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  • Game Curricula: Differences in Focus

    [08.04.09]
    - Lewis Pulsipher

  • Confusing or Misleading Labeling

    You may be able to see why game designers are rarely hired straight out of school. Experience counts for a lot, and of all people on a production team the designers are most able to completely foul up a game. In most cases, the designer begins as a tester or programmer in the industry, or as a level designer. 

    Because there are relatively few jobs for graduates as designers, many game schools devote little instruction time to game design, and not much to level design (which is a subset of game design). Unfortunately, "game design" sounds much cooler than "game production" or "game development". The big problem, then, for those wanting to attend game-related curricula is that schools often accidentally or deliberately mislabel what they do, most often labeling as "game design" a curriculum that is all about programming or art.

    For example, I encountered a university recently that teaches 3D modeling, with a couple game-design-related classes. Yet they call it "game design" and claim that 3D modeling will lead to a game design job once you're in the industry. I cannot think of a single game designer who started as a 3D modeler (I'm sure there must be some). Designers tend to be people who started in QA and other ancillary parts of game production, not in art. (This particular school is in England; the problem is not confined to the United States.)

    Similarly, there are schools that say they teach "game development", but in practice focus almost entirely on game studies or on programming. The latter is especially confusing. A "developer", in the computer world, is someone who creates software, whereas a "game developer" is someone who creates games whether by programming, art, design, sound, or other means. This is why "game creator" would be a better term, to avoid the confusion with programming.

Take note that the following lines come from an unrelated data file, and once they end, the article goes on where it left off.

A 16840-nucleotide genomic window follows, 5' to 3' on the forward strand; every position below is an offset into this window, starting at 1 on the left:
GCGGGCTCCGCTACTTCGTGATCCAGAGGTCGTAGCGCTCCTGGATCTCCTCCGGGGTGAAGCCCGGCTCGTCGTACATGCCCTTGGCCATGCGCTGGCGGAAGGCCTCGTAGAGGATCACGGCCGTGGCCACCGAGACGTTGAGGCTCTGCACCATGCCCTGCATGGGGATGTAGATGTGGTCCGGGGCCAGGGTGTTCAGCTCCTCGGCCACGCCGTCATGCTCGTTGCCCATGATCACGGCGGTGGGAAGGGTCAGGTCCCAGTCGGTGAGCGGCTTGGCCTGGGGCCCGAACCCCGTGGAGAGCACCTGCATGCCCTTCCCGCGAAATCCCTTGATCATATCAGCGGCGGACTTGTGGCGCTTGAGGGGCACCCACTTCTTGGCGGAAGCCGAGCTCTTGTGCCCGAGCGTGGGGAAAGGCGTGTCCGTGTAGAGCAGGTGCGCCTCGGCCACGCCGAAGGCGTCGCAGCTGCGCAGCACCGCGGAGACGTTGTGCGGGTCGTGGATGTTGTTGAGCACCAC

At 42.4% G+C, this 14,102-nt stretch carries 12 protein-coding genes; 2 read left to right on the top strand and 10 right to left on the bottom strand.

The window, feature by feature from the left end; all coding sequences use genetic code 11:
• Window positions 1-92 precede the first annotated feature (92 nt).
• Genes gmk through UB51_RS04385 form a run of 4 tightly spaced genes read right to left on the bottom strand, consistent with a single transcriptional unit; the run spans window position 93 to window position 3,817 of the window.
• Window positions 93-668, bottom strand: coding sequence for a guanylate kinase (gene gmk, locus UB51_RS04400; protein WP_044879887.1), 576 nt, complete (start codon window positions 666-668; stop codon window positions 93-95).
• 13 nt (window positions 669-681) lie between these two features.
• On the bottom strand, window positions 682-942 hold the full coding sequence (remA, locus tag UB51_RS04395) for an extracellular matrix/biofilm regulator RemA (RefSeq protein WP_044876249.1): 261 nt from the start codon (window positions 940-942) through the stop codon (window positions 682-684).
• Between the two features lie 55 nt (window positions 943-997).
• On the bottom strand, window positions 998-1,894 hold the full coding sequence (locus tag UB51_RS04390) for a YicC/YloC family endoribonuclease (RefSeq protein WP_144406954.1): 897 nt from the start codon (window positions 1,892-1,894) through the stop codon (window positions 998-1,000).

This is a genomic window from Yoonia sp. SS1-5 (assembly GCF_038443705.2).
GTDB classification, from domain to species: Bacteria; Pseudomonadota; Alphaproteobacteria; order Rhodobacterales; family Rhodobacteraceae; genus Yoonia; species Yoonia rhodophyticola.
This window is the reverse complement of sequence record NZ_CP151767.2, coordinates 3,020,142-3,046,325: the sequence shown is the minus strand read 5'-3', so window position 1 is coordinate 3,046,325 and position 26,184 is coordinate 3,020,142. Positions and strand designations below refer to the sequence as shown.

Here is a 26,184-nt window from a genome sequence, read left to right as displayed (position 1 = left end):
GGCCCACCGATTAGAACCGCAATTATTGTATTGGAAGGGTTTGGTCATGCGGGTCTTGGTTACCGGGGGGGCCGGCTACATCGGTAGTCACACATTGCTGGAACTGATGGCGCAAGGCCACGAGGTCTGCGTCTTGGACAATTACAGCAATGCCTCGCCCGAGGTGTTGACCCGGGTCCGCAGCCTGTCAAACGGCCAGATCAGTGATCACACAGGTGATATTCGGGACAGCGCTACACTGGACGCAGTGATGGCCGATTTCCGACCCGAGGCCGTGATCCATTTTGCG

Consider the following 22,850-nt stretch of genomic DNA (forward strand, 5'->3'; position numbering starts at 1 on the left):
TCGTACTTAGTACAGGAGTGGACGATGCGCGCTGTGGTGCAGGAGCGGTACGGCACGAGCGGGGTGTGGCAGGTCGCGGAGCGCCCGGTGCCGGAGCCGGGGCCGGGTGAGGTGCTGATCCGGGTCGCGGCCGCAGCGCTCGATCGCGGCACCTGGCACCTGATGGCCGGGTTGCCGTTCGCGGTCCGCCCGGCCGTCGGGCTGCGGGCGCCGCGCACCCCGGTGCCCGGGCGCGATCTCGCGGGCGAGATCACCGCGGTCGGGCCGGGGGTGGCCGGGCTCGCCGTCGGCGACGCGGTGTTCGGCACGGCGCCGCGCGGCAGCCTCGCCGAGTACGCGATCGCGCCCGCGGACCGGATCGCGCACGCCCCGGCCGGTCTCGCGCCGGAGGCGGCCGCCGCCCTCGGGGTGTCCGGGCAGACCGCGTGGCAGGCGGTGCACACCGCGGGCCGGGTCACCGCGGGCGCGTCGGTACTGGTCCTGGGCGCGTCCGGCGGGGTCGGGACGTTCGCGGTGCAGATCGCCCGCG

So what is it, really?

    So how do you as a prospective student tell what's really happening? First, find descriptions of the required classes. Often this will be enough. If most of the required classes involve programming, it doesn't matter whether the school calls it "game design", it's about programming. If most of the required classes are art/3D courses, it's not game design, it's game art. If most of the classes involve studying and analyzing games rather than designing, programming, and doing art for games, then it's game studies, not game development.

    If the descriptions aren't enough -- and sometimes descriptions don't match reality -- then you'll have to try to talk to a current student. Talking with the instructors may help, too, but this depends on how much the instructors are responsible for the mislabeling of the curriculum!

    Finally, find out what the background of the instructors is. Have they made games? Look at their resumes and their Web portfolios (they have one, no?). (Few "game studies" people have actual experience of making commercial games.) If teaching game design, have they had games published commercially?

    Few schools actually teach game design on its own, without a lot of associated game production classes. In my part of the country, the only one I know of is Savannah College of Art and Design.

    ---

    Photos by John Morgan and Vincent Diamante, used under Creative Commons license.

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